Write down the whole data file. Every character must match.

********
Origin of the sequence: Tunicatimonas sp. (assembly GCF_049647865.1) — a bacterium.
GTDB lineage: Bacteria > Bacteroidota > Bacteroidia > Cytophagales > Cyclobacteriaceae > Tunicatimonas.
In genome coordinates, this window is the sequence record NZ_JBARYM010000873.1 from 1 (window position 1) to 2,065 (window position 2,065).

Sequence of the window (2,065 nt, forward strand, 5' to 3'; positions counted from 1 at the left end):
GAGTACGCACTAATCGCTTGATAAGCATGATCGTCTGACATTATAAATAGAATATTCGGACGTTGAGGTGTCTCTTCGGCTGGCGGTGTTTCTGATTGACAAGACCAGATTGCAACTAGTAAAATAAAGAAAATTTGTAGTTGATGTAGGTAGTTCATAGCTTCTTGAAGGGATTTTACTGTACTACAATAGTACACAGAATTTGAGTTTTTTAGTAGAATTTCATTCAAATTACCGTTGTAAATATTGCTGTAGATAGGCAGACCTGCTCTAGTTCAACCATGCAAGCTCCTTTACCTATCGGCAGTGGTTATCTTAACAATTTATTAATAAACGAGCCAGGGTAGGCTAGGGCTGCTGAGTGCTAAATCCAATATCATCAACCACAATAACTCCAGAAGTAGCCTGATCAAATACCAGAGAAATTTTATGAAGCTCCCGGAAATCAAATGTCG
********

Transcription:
Origin of the sequence: Tunicatimonas sp. (assembly GCF_049647865.1) — a bacterium.
GTDB lineage: Bacteria > Bacteroidota > Bacteroidia > Cytophagales > Cyclobacteriaceae > Tunicatimonas.
In genome coordinates, this window is the sequence record NZ_JBARYM010000873.1 from 1 (window position 1) to 2,065 (window position 2,065).

Sequence of the window (2,065 nt, forward strand, 5' to 3'; positions counted from 1 at the left end):
GAGTACGCACTAATCGCTTGATAAGCATGATCGTCTGACATTATAAATAGAATATTCGGACGTTGAGGTGTCTCTTCGGCTGGCGGTGTTTCTGATTGACAAGACCAGATTGCAACTAGTAAAATAAAGAAAATTTGTAGTTGATGTAGGTAGTTCATAGCTTCTTGAAGGGATTTTACTGTACTACAATAGTACACAGAATTTGAGTTTTTTAGTAGAATTTCATTCAAATTACCGTTGTAAATATTGCTGTAGATAGGCAGACCTGCTCTAGTTCAACCATGCAAGCTCCTTTACCTATCGGCAGTGGTTATCTTAACAATTTATTAATAAACGAGCCAGGGTAGGCTAGGGCTGCTGAGTGCTAAATCCAATATCATCAACCACAATAACTCCAGAAGTAGCCTGATCAAATACCAGAGAAATTTTATGAAGCTCCCGGAAATCAAATGTCG